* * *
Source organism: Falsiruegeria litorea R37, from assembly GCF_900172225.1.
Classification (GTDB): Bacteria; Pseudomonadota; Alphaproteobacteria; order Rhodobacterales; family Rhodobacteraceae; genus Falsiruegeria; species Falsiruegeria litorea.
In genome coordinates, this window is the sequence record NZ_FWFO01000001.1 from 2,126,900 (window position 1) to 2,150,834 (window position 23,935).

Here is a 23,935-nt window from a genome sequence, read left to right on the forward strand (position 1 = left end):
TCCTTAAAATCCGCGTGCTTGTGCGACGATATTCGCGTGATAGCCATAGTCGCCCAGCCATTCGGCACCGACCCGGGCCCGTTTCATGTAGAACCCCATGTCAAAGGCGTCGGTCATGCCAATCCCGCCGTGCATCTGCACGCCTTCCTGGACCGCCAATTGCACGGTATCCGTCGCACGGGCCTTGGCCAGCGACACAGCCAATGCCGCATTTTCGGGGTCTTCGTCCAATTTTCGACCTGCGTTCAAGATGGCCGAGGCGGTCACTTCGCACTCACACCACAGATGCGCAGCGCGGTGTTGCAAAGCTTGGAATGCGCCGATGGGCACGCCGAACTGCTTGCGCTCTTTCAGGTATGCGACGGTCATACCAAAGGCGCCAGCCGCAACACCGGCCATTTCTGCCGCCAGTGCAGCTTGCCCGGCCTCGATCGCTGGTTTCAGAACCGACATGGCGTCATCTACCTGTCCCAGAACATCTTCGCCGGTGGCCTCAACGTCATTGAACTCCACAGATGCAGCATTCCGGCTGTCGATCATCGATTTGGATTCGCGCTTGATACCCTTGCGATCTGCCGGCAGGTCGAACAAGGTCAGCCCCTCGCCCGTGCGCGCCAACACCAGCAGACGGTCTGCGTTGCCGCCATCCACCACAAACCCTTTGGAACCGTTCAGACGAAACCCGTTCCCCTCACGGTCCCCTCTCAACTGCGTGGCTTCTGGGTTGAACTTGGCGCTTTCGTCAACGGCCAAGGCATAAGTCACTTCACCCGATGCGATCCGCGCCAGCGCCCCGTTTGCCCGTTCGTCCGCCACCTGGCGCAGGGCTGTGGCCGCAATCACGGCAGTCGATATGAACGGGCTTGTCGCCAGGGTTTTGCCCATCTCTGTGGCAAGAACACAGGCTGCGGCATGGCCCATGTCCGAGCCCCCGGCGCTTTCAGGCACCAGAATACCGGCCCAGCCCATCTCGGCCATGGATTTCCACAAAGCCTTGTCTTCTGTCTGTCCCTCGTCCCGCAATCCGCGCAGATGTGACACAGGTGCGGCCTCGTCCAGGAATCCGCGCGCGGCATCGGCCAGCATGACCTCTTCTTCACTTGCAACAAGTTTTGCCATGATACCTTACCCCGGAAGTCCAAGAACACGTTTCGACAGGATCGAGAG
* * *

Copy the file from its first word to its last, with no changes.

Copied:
Source organism: Falsiruegeria litorea R37, from assembly GCF_900172225.1.
Classification (GTDB): Bacteria; Pseudomonadota; Alphaproteobacteria; order Rhodobacterales; family Rhodobacteraceae; genus Falsiruegeria; species Falsiruegeria litorea.
In genome coordinates, this window is the sequence record NZ_FWFO01000001.1 from 2,126,900 (window position 1) to 2,150,834 (window position 23,935).

Here is a 23,935-nt window from a genome sequence, read left to right on the forward strand (position 1 = left end):
TCCTTAAAATCCGCGTGCTTGTGCGACGATATTCGCGTGATAGCCATAGTCGCCCAGCCATTCGGCACCGACCCGGGCCCGTTTCATGTAGAACCCCATGTCAAAGGCGTCGGTCATGCCAATCCCGCCGTGCATCTGCACGCCTTCCTGGACCGCCAATTGCACGGTATCCGTCGCACGGGCCTTGGCCAGCGACACAGCCAATGCCGCATTTTCGGGGTCTTCGTCCAATTTTCGACCTGCGTTCAAGATGGCCGAGGCGGTCACTTCGCACTCACACCACAGATGCGCAGCGCGGTGTTGCAAAGCTTGGAATGCGCCGATGGGCACGCCGAACTGCTTGCGCTCTTTCAGGTATGCGACGGTCATACCAAAGGCGCCAGCCGCAACACCGGCCATTTCTGCCGCCAGTGCAGCTTGCCCGGCCTCGATCGCTGGTTTCAGAACCGACATGGCGTCATCTACCTGTCCCAGAACATCTTCGCCGGTGGCCTCAACGTCATTGAACTCCACAGATGCAGCATTCCGGCTGTCGATCATCGATTTGGATTCGCGCTTGATACCCTTGCGATCTGCCGGCAGGTCGAACAAGGTCAGCCCCTCGCCCGTGCGCGCCAACACCAGCAGACGGTCTGCGTTGCCGCCATCCACCACAAACCCTTTGGAACCGTTCAGACGAAACCCGTTCCCCTCACGGTCCCCTCTCAACTGCGTGGCTTCTGGGTTGAACTTGGCGCTTTCGTCAACGGCCAAGGCATAAGTCACTTCACCCGATGCGATCCGCGCCAGCGCCCCGTTTGCCCGTTCGTCCGCCACCTGGCGCAGGGCTGTGGCCGCAATCACGGCAGTCGATATGAACGGGCTTGTCGCCAGGGTTTTGCCCATCTCTGTGGCAAGAACACAGGCTGCGGCATGGCCCATGTCCGAGCCCCCGGCGCTTTCAGGCACCAGAATACCGGCCCAGCCCATCTCGGCCATGGATTTCCACAAAGCCTTGTCTTCTGTCTGTCCCTCGTCCCGCAATCCGCGCAGATGTGACACAGGTGCGGCCTCGTCCAGGAATCCGCGCGCGGCATCGGCCAGCATGACCTCTTCTTCACTTGCAACAAGTTTTGCCATGATACCTTACCCCGGAAGTCCAAGAACACGTTTCGACAGGATCGAGAG